Twin pregnancies often introduce more complications that singleton pregnancies, but fortunately our maternal fetal medicine specialists have specific tests and healthcare protocols to identify potential risks and create treatment plans to prevent them from causing complications.
What is Twin Pregnancy Preterm Birth?
Preterm birth is generally defined as delivering between 20 and 36 weeks. Your due date is calculated as 40 weeks from the time of the first day of your last menstrual period, and most singleton pregnancies are expected to deliver near that time. For multiple fetuses, however, they often deliver preterm, with twins expected to be delivered around 36-37 weeks gestation and triplets around 33-34 weeks gestation.
Dr. Rebarber explains that on average, 50% of twin pregnancies deliver preterm, which is before 37 weeks. This can be due to various biological factors such as when the uterus has simply reached the point where it cannot stretch anymore or due to infection and/or bleeding. 70% of preterm twin births will go into preterm labor due to one of these factors. Medically indicated preterm birth accounts for 30-40% of preterm deliveries of twins and is often performed in order to save the mother’s life or in cases where the babies are in danger should the pregnancy continue.
Treatment Options for Twin Preterm Birth
Because the majority of preterm birth cases for twins are due to the body initiating preterm contractions and cervix dilation, there’s typically nothing doctors can do to guarantee that people at risk for preterm birth can carry to full term. Instead, Dr. Rebarber says that “we have various tools and treatments that we may be able to prolong gestation in situations where just buying time allows us to have simple interventions such as steroids to help the lungs mature, magnesium sulfate, etc. . . . in some situations, that allow for prolongation of gestation, which would improve outcomes.”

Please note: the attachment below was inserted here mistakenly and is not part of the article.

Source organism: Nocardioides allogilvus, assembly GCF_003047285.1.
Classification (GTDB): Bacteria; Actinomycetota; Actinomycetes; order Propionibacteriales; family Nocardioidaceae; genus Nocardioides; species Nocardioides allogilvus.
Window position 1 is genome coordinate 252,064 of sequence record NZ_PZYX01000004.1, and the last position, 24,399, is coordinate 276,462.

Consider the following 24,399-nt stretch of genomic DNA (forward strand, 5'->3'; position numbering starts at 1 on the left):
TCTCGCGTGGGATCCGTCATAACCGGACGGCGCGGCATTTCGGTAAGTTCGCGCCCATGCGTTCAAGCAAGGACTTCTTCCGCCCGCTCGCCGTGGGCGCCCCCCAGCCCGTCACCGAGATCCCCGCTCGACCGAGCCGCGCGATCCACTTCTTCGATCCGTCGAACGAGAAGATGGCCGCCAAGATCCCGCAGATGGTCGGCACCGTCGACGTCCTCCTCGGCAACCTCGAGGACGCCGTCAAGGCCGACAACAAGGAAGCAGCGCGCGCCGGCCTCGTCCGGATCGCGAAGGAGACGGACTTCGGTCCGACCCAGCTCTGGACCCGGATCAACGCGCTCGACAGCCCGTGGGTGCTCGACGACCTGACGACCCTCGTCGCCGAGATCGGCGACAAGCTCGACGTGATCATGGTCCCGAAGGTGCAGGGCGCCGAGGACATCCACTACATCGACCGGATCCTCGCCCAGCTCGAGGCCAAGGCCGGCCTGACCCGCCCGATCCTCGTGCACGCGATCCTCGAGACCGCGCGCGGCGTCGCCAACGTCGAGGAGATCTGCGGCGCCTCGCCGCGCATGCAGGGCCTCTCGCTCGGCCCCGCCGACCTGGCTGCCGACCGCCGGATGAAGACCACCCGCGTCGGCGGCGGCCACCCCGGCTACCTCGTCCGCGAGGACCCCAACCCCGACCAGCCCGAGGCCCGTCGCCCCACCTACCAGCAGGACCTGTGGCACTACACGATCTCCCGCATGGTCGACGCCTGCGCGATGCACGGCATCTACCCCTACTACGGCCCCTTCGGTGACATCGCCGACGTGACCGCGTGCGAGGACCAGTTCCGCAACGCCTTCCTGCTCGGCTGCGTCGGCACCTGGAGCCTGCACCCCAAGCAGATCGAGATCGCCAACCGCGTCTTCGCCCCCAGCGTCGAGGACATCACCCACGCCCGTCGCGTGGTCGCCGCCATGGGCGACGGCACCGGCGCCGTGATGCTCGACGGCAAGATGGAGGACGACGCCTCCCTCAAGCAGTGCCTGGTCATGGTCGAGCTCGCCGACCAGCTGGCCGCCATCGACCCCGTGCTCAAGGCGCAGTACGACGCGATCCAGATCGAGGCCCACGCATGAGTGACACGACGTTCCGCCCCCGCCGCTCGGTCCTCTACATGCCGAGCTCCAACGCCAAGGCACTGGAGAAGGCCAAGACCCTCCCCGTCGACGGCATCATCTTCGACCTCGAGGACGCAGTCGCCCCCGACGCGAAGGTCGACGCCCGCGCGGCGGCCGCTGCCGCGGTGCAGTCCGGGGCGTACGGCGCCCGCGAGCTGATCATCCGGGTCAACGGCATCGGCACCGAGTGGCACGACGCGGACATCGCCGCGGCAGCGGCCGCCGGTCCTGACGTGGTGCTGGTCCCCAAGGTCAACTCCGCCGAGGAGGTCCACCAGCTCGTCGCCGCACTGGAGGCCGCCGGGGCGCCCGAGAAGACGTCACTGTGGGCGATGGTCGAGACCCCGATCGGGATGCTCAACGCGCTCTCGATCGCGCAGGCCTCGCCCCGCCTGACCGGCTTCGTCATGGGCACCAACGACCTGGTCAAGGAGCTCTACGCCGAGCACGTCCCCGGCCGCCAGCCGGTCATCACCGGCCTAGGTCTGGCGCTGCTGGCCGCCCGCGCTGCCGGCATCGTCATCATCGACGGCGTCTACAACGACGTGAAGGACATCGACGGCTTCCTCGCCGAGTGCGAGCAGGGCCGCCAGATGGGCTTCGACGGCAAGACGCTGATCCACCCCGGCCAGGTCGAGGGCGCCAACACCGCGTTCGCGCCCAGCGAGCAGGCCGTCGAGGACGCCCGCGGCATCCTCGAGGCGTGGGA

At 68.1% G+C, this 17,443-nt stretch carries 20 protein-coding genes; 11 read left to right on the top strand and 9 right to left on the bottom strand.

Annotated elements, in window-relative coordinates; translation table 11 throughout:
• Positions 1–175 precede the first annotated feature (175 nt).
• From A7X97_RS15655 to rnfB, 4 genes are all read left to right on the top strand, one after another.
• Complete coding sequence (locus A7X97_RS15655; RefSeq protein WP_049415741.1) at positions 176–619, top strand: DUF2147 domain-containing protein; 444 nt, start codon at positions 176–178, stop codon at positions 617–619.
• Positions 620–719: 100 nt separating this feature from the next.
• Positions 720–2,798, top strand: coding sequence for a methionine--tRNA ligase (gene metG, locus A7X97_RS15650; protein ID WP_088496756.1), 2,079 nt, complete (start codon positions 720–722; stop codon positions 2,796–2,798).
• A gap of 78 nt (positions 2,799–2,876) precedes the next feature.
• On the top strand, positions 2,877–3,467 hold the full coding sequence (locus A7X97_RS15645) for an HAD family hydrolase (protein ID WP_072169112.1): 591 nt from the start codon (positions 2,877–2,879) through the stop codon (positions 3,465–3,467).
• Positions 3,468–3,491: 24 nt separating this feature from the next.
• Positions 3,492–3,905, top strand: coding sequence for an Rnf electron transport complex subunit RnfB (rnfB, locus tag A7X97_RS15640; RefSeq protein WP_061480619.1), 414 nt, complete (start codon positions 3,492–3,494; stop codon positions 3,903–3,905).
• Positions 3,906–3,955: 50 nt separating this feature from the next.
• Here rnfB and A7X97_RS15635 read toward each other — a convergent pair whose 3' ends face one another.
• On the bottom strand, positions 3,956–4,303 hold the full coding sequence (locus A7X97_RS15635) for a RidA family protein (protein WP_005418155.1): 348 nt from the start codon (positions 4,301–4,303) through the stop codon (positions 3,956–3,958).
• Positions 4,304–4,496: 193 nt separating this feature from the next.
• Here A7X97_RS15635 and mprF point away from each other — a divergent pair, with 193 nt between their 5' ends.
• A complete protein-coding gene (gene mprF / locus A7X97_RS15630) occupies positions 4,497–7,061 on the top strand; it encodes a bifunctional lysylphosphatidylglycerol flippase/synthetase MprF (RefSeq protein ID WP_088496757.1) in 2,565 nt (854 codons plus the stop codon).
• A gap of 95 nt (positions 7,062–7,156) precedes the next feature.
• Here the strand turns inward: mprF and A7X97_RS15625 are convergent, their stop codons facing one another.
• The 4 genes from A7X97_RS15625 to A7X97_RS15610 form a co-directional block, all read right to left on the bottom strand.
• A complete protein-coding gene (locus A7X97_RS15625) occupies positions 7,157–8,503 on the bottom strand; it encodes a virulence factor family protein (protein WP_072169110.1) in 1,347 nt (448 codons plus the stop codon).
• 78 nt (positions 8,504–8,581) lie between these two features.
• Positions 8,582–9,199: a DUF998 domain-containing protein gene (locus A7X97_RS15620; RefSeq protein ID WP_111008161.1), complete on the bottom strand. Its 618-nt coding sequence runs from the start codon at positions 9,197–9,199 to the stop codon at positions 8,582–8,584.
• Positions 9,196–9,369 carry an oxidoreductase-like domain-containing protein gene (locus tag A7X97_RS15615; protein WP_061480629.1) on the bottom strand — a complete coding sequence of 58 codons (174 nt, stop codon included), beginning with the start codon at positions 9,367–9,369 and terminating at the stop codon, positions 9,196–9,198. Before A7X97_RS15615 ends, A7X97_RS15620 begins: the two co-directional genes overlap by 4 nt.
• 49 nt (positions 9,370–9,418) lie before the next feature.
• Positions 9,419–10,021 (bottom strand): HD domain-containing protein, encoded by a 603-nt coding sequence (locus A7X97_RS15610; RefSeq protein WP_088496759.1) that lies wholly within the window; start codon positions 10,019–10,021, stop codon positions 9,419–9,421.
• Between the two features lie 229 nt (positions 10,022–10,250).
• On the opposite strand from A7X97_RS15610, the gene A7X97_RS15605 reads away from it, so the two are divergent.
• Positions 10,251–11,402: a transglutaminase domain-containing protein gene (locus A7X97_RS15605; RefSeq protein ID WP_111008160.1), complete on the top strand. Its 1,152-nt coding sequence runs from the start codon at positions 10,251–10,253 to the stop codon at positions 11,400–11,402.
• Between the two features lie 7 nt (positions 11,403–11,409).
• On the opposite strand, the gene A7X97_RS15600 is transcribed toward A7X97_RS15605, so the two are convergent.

This means that although it may not be possible to avoid a preterm birth, your maternal fetal medicine specialist has many screenings and treatment options to give your twins the best circumstances for their delivery and later on in life.
What is Fetal Growth Restriction?
Growth restriction in twin pregnancies refers to a condition in which one or both of the fetuses are not growing well. Fetal growth restriction is measured with a few key metrics: femur length, head circumference, and belly size. In addition to being a risk factor for morbidity on its own, growth restriction can also increase the risk for preterm birth.
If doctors discover an issue with fetal growth rate during pregnancy, the next step will be to take a battery of tests to get more information about the development of each fetus, especially the one in question. This includes ultrasounds, which can determine the following: blood flow in the umbilical cord, placental function, and fetal brain activity, according to Dr. Rebarber. This information allows doctors to make a difficult recommendation: “Is the baby better in than out or out than in?” These tests help determine when to deliver the babies so both have the best outcomes possible.
Treatments for Fetal Growth Restriction
When our maternal fetal medicine specialists notice an abnormality in the growth rate of one or both twins, there are a number of steps we take after identifying exactly what stage of development the fetuses are in as well as to what degree the growth has been restricted.
One thing we begin doing at 32 weeks or so are what are called biophysical profiles on a weekly basis. This establishes a risk factor profile for stillbirth to help inform doctors about the best time to deliver. The eventual treatment for fetal growth restriction is giving birth, it’s just the timing will have to be monitored carefully for the best results.
More Information about Twin Pregnancies and Delivery
At Carnegie Imaging for Women, we provide the highest standard of care for ultrasound imaging and testing to help determine many aspects of pregnancy care from the number of fetuses you’re carrying to how they develop throughout gestation. To learn more about our specialty services for twin pregnancies or to learn about high-risk pregnancies in general, we invite you to subscribe to the Healthful Woman podcast or come in for an appointment today.
Carnegie Imaging for Women blogs are intended for educational purposes only and do not replace certified professional care. Medical conditions vary and change frequently. Please ask your doctor any questions you may have regarding your condition to receive a proper diagnosis or risk analysis. Thank you!